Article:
Here’s the scenario. Last November, the Republicans may have taken control of the House, but it’s the Tea Party caucus that owns it. They proved that during the debt ceiling fiasco. As it stands now, in 2012, there’s more than an even chance the Senate could go the same way – a Republican majority with Tea Party control. Now, as of last Friday, Standard and Poor’s threw the White House into the mix. Obama’s approval rating is at 40%. That’s not enough to win re election. If a Republican – any Republican – gets to redecorate 1600 Pennsylvania Avenue next year the Tea Party is going to be running the show.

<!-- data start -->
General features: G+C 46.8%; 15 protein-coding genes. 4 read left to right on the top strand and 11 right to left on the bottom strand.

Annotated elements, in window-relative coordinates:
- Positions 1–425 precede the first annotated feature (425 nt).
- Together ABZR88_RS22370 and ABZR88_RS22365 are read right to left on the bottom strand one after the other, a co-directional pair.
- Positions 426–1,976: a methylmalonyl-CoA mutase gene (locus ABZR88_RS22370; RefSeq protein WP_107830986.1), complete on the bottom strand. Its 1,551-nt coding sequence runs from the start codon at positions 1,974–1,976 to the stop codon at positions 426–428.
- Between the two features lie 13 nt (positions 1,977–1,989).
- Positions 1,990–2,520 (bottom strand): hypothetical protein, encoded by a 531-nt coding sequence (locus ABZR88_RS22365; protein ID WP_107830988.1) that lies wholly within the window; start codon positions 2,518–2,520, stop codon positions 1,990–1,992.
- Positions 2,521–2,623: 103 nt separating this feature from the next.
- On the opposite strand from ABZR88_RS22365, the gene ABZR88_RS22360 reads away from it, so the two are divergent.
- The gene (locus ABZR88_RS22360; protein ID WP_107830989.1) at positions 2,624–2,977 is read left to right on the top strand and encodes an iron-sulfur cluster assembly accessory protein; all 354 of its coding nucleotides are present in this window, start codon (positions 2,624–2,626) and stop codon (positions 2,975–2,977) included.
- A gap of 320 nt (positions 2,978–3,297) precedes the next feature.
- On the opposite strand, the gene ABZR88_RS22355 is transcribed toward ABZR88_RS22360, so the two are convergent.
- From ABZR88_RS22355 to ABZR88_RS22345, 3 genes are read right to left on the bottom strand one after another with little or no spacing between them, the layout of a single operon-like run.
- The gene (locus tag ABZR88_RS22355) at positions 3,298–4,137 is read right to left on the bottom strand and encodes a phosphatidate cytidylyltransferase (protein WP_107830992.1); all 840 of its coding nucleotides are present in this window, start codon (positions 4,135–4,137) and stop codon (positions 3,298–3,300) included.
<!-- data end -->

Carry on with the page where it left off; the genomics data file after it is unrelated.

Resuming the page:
Tea Party people are fed up with playing nice with the rest of the world. They see America as getting kicked around by every two-bit country with a vote at the UN, and they’re tired of paying for that privilege. This credit downgrade is just another example to them. They look at the billions spent in Iraq and Afghanistan and say, “Hey, wait a minute! We could have used that money.” They want to stop wasting lives and dollars on foreign adventures and get their own house in order. They want to protect their own borders, their own jobs and their own industry — before they start tackling other people’s problems. They want to feed and educate their own children first. In short, they’re old-fashioned Isolationists. But before the anti-American choir starts gearing up for the Hallelujah Chorus, let’s look at what this means.